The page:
But perhaps as important a question as that of whether an opinion is a decision or a dictum is that of the weight to be given to it if it is a dictum. To hold that an opinion is a dictum is not equivalent to holding either that the court in the particular case acted unwisely in giving it or that no respect should be shown it. There are all shades. Even an actual decision may be reversed if clearly erroneous. An opinion expressed after full argument and due consideration upon a doubtful point closely connected with, or apparently though not necessarily involved in a case, should perhaps, on principle, be given greater weight than an actual decision rendered upon little argument and consideration. It should at least be given greater weight than an opinion expressed merely by the way. .. . There is no doubt a greater tendency now than there was formerly to pass upon questions presented but not necessary to be decided, and doubtless courts often go too far in that direction. Just how far they should go in any particular case depends largely upon the circumstances of that case... . Perhaps the strongest reason that can be urged in support of the course pursued [here] is, that the case was to go back to the Circuit Court for further action and that that court would naturally want instructions upon the point in question and that, if such instructions were not given, the case would probably be brought to this court again for the settlement of the question. Under such circumstances, with a view to settling the law of the case once for all, the court would often be justified in going further than it would under some other circumstances.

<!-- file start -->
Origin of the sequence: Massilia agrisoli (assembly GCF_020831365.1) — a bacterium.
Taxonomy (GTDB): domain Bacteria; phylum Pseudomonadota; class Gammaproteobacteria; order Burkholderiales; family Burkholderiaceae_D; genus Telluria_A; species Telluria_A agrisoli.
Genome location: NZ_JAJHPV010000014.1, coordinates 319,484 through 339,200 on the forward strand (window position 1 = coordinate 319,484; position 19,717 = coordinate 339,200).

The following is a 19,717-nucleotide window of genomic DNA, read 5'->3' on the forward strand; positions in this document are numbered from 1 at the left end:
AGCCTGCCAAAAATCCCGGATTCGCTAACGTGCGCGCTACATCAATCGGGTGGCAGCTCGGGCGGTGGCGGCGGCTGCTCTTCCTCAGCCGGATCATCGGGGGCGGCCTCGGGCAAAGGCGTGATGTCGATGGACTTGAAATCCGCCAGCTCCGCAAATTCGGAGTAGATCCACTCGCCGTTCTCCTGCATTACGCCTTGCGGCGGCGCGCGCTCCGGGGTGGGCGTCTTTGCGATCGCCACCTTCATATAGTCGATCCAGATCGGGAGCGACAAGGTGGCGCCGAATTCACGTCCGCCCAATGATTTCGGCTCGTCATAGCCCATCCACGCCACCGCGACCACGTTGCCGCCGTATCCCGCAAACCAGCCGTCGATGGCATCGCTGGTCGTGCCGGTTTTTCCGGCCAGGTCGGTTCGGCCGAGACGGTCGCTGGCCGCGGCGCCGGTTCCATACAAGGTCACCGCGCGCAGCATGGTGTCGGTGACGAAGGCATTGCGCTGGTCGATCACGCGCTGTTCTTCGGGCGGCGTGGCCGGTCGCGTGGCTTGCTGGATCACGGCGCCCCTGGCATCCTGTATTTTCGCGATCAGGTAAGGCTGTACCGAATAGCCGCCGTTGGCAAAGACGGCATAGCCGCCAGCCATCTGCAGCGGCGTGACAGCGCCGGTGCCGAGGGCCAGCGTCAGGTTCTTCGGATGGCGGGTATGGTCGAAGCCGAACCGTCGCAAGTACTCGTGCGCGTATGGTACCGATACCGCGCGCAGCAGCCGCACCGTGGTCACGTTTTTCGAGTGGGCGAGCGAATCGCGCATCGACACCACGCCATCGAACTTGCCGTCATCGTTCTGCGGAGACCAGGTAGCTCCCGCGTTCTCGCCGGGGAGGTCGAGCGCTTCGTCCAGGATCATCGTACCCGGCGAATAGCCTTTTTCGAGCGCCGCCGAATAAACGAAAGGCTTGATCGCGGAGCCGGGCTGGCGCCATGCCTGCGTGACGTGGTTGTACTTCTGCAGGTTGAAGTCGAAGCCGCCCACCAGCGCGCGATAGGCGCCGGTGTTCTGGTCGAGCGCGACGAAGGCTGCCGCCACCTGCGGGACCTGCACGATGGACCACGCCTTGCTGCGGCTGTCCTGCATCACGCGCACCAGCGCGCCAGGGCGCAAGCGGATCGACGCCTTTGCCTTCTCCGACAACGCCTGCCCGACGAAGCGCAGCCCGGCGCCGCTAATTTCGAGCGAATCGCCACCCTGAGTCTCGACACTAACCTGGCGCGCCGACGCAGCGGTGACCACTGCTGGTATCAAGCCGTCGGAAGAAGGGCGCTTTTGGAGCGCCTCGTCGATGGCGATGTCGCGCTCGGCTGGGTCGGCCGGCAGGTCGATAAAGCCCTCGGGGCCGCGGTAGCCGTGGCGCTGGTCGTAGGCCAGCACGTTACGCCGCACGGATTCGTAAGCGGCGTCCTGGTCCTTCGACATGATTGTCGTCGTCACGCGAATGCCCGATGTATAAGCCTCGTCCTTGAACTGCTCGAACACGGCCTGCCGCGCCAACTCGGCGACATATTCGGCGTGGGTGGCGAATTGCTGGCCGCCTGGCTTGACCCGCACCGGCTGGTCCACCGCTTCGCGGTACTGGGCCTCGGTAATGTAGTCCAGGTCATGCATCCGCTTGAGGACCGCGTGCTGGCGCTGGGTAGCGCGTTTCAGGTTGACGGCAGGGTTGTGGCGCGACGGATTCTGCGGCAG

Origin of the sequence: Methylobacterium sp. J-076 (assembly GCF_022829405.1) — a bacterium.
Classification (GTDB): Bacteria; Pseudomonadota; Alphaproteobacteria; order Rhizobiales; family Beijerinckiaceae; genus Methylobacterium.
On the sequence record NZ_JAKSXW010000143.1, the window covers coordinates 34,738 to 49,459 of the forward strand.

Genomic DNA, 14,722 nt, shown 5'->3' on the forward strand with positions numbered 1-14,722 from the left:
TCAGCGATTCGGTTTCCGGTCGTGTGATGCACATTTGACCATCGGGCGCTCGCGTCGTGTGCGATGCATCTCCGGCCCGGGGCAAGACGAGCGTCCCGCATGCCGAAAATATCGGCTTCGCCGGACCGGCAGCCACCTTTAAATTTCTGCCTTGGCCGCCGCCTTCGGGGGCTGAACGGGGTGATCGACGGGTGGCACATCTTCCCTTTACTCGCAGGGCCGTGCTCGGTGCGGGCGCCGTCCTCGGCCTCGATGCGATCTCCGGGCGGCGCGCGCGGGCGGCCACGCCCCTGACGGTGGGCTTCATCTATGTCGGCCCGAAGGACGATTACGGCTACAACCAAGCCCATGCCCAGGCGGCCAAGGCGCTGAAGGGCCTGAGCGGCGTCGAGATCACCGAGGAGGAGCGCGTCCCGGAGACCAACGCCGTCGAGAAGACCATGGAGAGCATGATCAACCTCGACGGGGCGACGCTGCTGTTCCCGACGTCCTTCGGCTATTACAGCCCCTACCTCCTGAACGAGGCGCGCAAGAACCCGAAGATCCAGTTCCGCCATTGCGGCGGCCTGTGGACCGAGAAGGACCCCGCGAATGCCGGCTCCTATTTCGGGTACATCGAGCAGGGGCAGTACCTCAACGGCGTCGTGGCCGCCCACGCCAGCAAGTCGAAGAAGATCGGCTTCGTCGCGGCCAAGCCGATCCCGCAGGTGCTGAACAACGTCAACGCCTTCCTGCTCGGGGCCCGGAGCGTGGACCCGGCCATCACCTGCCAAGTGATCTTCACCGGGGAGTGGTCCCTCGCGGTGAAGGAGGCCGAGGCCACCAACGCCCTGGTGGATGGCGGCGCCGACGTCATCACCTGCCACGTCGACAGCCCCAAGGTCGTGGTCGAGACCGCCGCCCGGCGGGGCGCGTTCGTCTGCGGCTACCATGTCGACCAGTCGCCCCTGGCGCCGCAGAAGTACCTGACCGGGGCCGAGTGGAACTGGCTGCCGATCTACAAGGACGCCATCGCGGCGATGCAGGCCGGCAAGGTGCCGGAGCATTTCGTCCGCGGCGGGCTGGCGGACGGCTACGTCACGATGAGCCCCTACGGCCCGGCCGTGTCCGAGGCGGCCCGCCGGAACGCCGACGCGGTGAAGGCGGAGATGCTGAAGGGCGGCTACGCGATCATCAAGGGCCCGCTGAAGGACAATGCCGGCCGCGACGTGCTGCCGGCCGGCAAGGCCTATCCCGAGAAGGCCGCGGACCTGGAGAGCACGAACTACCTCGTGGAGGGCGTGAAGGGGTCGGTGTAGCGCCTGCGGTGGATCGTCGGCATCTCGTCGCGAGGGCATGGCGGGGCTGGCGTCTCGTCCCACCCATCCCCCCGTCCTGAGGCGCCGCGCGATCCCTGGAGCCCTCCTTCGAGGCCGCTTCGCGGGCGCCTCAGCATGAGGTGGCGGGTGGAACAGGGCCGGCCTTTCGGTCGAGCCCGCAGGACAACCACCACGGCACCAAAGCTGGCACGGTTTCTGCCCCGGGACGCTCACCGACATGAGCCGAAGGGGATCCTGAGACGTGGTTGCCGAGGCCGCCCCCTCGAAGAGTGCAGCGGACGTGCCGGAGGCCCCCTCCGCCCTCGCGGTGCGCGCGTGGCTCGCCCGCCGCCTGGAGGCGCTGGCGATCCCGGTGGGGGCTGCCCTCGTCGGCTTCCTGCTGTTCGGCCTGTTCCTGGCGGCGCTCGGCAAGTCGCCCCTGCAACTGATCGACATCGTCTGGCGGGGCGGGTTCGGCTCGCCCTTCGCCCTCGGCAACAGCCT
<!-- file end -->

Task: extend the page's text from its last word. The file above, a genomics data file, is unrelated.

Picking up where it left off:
Nobrega v. Nobrega, 14 Haw. 152, 153-54 (1902). Thus, we think a more constructive approach would be to consider a statement of a superior court binding on inferior tribunals, even though technically dictum, where it "was passed upon by the court with as great care and deliberation as if it had been necessary to decide it, was closely connected with the question upon which the case was decided, and the opinion was expressed with a view to settling a question that would in all probability have to be decided before the litigation was ended." Id. at 155.[12]